1 Department of Clinical Medicine, Department of Clinical Medicine, Faculty of Health and Medical Sciences, Københavns Universitet2 unknown3 Department of Clinical Medicine, Department of Clinical Medicine, Faculty of Health and Medical Sciences, Københavns Universitet
BACKGROUND: Low 25-hydroxyvitamin D (25(OH)D) has been associated with inflammation, human immunodeficiency virus (HIV) disease progression, and death. We aimed to identify the prognostic value of 25(OH)D for AIDS, non-AIDS-defining events and death, and its association with immunological/inflammatory markers. METHODS: Prospective 1-1 case-control study nested within the EuroSIDA cohort. Matched cases and controls for AIDS (n = 50 matched pairs), non-AIDS-defining (n = 63) events and death (n = 41), with plasma samples during follow-up were selected. Conditional logistic regression models investigated associations between 25(OH)D levels and annual 25(OH)D change and the probability of events. Mixed models investigated relationships between 25(OH)D levels and immunological/inflammatory markers. RESULTS: In sum, 250 patients were included. Median time between first and last sample and last sample and event was 44.6(interquartile range [IQR]: 22.7-72.3) and 3.1(IQR: 1.4-6.4) months. Odds of death decreased by 46.0%(95% confidence interval [CI], 2.0-70.0, P = .04) for a 2-fold increase in latest 25(OH)D level. There was no association between 25(OH)D and the occurrence of AIDS or non-AIDS-defining events (P > .05). In patients with current 25(OH)D <10 ng/mL, hsIL-6 concentration increased by 4.7%(95% CI, .2,9.4, P = .04) annually after adjustment for immunological/inflammatory markers, and no change in hsCRP rate was observed (P = .76). CONCLUSIONS: Low Vitamin D predicts short term mortality in HIV-positive persons. Effectiveness of vitamin D supplementation on inflammation and patient outcomes should be investigated.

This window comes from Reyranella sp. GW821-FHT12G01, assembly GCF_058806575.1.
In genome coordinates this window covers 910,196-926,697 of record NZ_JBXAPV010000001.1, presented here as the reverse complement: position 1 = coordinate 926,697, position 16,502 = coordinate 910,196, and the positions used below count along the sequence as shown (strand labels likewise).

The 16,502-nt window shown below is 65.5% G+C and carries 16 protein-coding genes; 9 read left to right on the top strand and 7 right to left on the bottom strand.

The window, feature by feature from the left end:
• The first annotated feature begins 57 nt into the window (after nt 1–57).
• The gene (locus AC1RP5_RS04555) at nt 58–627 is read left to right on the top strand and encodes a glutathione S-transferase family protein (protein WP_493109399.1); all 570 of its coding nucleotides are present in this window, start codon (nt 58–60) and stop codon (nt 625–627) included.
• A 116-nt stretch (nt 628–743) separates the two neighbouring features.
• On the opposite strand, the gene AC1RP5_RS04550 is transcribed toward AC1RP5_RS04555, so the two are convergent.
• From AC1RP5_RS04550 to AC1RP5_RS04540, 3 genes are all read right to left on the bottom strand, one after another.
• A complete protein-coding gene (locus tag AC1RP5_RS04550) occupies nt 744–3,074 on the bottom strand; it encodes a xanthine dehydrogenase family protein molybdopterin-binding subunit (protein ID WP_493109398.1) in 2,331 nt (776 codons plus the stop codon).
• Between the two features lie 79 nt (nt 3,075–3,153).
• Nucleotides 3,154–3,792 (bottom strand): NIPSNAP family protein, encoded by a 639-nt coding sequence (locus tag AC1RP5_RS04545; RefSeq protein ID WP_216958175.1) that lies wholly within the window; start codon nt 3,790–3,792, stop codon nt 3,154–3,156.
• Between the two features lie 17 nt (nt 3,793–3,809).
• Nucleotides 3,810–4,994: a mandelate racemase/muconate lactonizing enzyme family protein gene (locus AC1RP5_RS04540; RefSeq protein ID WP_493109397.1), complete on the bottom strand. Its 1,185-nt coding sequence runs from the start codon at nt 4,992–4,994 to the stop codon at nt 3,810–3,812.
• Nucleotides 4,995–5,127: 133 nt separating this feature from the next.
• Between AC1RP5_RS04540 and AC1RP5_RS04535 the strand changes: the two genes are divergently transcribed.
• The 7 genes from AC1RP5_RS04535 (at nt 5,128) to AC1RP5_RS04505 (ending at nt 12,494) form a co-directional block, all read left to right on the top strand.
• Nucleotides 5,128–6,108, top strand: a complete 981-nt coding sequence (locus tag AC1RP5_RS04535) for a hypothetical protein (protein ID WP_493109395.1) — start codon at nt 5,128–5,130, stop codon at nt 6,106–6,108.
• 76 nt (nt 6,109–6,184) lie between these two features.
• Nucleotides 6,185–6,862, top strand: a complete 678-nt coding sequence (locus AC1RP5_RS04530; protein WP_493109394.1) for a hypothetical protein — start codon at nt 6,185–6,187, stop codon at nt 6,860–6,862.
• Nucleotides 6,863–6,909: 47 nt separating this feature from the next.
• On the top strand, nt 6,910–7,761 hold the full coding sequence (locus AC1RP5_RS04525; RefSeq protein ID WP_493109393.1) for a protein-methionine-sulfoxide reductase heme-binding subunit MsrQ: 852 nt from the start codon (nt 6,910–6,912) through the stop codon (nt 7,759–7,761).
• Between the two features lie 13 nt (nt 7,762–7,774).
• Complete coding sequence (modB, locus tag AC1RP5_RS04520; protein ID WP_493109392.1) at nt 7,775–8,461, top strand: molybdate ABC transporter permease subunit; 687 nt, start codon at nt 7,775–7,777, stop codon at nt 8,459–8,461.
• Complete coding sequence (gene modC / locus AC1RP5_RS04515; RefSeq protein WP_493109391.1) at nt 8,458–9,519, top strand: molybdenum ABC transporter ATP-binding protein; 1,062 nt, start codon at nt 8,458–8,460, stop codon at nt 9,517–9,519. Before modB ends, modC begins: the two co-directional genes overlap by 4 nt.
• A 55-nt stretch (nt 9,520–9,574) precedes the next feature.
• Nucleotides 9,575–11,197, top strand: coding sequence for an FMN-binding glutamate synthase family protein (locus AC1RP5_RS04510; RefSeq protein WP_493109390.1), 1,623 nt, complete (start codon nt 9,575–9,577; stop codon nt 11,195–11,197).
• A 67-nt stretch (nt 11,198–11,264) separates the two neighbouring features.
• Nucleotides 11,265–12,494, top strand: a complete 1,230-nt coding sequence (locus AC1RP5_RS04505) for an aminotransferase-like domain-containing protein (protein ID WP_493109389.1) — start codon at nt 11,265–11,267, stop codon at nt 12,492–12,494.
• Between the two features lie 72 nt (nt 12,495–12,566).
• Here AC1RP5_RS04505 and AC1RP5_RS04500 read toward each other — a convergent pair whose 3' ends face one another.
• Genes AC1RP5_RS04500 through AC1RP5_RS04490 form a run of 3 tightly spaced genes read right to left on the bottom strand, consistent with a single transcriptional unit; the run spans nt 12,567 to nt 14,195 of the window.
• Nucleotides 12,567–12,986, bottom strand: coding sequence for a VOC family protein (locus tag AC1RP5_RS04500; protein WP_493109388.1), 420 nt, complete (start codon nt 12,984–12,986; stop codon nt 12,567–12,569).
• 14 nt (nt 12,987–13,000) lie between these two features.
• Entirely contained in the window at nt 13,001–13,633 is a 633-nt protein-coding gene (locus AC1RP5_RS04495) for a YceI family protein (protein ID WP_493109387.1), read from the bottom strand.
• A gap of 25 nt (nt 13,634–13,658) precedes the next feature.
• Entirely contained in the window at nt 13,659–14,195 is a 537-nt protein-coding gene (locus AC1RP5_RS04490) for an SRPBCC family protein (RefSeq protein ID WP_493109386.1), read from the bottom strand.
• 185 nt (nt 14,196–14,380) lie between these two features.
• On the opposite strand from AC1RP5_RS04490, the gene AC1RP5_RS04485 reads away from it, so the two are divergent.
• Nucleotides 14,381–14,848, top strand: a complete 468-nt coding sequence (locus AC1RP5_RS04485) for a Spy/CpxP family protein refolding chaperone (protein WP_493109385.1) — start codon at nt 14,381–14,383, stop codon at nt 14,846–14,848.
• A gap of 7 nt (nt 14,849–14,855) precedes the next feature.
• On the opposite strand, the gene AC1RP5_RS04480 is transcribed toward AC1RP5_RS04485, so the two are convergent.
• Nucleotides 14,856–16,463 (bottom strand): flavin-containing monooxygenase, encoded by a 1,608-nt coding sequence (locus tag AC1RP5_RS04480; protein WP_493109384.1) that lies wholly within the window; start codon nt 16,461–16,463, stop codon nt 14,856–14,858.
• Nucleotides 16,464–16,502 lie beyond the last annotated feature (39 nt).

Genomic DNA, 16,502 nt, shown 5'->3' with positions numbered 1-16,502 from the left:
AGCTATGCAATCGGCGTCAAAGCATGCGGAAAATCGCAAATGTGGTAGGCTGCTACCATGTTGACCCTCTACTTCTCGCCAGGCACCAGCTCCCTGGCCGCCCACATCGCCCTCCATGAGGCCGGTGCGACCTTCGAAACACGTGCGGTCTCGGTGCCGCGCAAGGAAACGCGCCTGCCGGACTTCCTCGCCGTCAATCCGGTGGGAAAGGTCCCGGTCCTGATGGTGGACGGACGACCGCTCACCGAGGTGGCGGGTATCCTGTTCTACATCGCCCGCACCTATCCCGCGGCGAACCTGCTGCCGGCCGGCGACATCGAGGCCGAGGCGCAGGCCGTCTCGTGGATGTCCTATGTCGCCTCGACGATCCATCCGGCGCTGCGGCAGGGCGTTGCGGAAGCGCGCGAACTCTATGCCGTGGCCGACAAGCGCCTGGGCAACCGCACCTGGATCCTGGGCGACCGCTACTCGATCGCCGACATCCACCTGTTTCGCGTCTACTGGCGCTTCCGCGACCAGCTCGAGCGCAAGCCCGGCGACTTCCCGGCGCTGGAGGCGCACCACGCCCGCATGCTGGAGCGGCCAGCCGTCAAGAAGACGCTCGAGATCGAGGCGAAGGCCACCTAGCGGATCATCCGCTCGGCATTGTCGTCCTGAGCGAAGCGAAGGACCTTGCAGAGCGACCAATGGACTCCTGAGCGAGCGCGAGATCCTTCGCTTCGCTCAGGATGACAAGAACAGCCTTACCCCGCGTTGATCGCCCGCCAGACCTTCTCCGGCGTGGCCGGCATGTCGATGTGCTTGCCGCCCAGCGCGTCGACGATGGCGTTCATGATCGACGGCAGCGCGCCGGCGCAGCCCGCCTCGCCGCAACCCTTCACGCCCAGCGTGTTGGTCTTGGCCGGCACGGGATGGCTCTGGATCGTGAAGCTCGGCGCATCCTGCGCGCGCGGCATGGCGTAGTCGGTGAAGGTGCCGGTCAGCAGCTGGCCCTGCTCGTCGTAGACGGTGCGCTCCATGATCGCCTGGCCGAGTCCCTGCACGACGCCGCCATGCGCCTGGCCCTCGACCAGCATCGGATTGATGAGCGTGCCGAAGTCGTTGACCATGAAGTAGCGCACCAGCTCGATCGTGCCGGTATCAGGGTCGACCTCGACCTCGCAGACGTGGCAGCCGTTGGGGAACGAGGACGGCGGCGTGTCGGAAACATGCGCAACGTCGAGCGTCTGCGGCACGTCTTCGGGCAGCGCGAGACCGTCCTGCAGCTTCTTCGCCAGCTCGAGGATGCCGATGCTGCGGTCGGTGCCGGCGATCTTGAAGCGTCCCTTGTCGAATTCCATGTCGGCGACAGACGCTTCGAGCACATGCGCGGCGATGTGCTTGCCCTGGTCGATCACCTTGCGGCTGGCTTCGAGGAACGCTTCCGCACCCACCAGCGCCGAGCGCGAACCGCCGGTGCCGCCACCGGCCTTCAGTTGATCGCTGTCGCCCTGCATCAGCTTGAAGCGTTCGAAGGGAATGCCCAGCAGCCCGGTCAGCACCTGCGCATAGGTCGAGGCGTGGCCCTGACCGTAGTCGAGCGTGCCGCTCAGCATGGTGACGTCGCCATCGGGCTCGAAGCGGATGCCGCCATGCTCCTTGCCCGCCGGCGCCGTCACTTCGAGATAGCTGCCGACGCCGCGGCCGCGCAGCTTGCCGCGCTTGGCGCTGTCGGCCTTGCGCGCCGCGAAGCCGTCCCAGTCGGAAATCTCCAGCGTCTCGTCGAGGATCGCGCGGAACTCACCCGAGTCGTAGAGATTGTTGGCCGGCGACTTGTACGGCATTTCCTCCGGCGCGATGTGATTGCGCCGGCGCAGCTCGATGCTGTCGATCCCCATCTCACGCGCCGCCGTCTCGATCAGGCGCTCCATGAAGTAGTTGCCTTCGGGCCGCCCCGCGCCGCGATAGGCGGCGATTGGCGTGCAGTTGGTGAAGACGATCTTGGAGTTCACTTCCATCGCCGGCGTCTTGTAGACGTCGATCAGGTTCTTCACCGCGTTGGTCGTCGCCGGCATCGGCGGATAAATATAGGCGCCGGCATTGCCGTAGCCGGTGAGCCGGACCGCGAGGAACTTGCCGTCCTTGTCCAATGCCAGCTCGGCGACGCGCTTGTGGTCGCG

Journal of Infectious Diseases, 2014, Vol 210, Issue 2, p. 234-43